Kevin Kish is holding court at a sunny table outside his Newbury Street consignment store. Friends and neighboring business owners shout hellos from the sidewalk while he does paperwork. Customers drop off Coach bags and Prada shoes, hoping to sell them and split the proceeds with Kish.
One day soon, Kish may be required to photograph his upscale customers for the police, along with every black dress and designer bag they bring in for him to sell. It’s a prospect the 35-year owner of The Closet is dreading — and pushing back against.
“I want to build customers,’’ Kish said. “I feel like this policy could hurt me.”
He has the backing of other consignment store owners, and sympathy from officials who say the stepped-up scrutiny of secondhand stores was aimed at pawn brokers, and seems to have mistakenly ensnared consignment shops.
“It was really geared to pawn shops,’’ said City Councilor John Connolly, who cosponsored a city ordinance that has not yet passed, calling for some of the measures police are already implementing. “There are some people out there who are trafficking in a lot of stolen goods, and it’s just no questions asked. That’s what we’re trying to change,’’ said Connolly, a candidate for mayor.
Kish was one of 90 secondhand store owners in the city who received a letter from the Boston Police Department in early April informing them of the new rules: Photograph each customer and their identification, as well as their goods, and describe each item they’re selling on an online database. About 40 owners showed up at a meeting late last month in Hyde Parkwith a police lieutenant to go over the requirements. There were plenty of questions.
“Generally speaking, most of the dealers seemed to understand the new rules,’’ police spokeswoman Cheryl Fiandaca said in an e-mail. But “some raised concerns regarding taking photos of customers and maintaining electronic files for three years,” she acknowledged.
Taking information from clients in the secondhand goods business is standard practice for many merchants.
Kish, for instance, keeps all his consigners’ names and contact information on a computer, as well as the clothing and accessories he is selling on their behalf. (He has not, he confesses, filled out old “blue sheets” listing items by hand and turning them over to the police in about a decade.)
As for potential thieves trying to fence stolen goods, Kish said he goes by his gut. He knows his clients personally and has turned away strangers who appeared to be selling items lifted from another store. He feels that taking clients’ photos would be offputting to them, as well as a burden to his employees.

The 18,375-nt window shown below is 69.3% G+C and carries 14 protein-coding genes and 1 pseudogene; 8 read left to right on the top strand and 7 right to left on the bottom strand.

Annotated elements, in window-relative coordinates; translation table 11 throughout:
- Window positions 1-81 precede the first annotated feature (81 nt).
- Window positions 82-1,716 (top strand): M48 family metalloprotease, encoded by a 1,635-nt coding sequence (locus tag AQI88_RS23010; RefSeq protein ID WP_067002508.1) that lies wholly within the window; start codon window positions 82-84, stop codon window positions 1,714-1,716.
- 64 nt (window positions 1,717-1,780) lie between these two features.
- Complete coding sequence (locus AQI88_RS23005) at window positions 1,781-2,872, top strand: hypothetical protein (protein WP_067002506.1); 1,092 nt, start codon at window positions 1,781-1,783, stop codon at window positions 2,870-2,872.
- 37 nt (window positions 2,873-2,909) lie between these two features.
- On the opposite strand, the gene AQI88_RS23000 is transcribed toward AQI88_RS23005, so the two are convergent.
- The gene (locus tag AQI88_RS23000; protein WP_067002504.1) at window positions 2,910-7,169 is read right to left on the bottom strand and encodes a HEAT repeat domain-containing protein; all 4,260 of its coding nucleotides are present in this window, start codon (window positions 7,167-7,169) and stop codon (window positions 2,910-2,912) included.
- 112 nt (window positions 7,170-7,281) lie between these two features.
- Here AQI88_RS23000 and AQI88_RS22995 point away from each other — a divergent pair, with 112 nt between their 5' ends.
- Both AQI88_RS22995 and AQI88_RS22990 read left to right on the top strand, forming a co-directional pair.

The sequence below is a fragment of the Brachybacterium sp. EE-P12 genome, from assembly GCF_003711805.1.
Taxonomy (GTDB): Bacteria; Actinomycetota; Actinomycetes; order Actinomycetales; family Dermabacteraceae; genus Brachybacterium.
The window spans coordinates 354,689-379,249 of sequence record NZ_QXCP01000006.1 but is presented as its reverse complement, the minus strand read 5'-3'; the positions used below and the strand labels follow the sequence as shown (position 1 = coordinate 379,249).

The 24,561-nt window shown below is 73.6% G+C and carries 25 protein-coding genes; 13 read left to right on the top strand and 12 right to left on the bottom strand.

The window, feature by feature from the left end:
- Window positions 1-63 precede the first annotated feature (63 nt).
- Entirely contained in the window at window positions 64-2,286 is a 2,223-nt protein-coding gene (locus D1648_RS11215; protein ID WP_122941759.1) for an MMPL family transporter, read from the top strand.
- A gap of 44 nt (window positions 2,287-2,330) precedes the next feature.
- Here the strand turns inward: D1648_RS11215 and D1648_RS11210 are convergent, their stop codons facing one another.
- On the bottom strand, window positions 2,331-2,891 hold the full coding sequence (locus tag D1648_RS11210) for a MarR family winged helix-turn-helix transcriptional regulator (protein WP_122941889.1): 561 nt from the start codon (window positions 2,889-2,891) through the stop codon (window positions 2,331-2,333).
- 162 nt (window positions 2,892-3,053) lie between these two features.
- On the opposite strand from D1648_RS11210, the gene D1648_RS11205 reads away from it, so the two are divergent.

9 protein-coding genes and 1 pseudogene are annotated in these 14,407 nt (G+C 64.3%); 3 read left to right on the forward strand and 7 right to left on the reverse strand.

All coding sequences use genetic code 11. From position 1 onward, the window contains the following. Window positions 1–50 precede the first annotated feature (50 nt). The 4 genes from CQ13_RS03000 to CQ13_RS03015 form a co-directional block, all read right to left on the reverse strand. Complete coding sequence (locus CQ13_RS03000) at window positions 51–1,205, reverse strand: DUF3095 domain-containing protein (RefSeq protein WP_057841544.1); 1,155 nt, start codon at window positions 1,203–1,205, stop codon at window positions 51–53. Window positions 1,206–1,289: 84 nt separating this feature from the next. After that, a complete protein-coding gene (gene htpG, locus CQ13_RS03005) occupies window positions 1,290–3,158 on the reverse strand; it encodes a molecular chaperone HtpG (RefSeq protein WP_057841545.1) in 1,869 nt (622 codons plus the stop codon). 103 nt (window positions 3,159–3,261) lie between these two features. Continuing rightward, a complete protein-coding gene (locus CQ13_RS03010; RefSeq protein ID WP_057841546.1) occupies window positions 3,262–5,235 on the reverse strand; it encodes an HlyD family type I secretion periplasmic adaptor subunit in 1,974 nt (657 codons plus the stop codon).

Michael Goldstein, owner and chief executive of Empire Loan, one of the largest pawn businesses in the Boston area, takes a different view.
He said that for 20 years he has snapped pictures of customers who come in to borrow money using their belongings as collateral, or to sell jewelry and other goods.
He keeps the photos on file, in case the police come looking for someone. But he does not like the idea of turning them all over to authorities automatically.
“I am a little troubled thinking about police looking through pages and pages of people selling things or borrowing money,’’ said Goldstein, who also attended the Hyde Park meeting.
Indeed, there could be legal challenges to the proposed practice. David Yannetti, a criminal defense lawyer in Boston, said, “What right do the police have to conduct an essentially warrantless search of the records of consignment shops and pawn brokers?” He added, “It seems absurd on its face.”
Yannetti said people should be mindful of not giving up their civil liberties following the Marathon bombings and resulting heightened security in some areas.
While the new secondhand store rules predate the bombings, police may be mindful that the mother of alleged attackers Tamerlan and Dzhokhar Tsarnaev was arrested and accused of shoplifting last summer. She also was a consignment store customer, according to two people familiar with her shopping habits, who asked not to be named for fear of worrying other customers.
Chris Cassel is owner of The Garment District, a secondhand clothing store in Cambridge. Though he works and lives in the neighborhood where the Tsarnaevs resided, he said he never saw the mother in his store.
Cambridge is not subject to the Boston rules, but Cassel said he requires an ID when people sell their clothes to his store. “I want to know that they are legitimately selling their own clothes and that there is nothing stolen,’’ he said.
But he considers taking pictures of people and their clothes as another matter. “That would seem to be very difficult,’’ he said. “I don’t even know how you would physically do it.”
Fiandaca said, “The aim of the rule change is to give police timely, accurate information about the property for sale or consignment and the people offering the items to pawnbrokers and secondhand article dealers.’’
Goldstein of Empire Loan said police sometimes find store records, cataloging items for sale, useful in their investigations of home and apartment burglaries. They can check inventory that shows up in shops soon after a break-in to determine whether it was freshly stolen.
But Goldstein said that out of fairness, consignment stores should follow the same rules.
If stricter measures are being applied to people in less affluent neighborhoods with lower economic means, he asked, “Are they being implemented with people on Charles Street and Newbury Street?”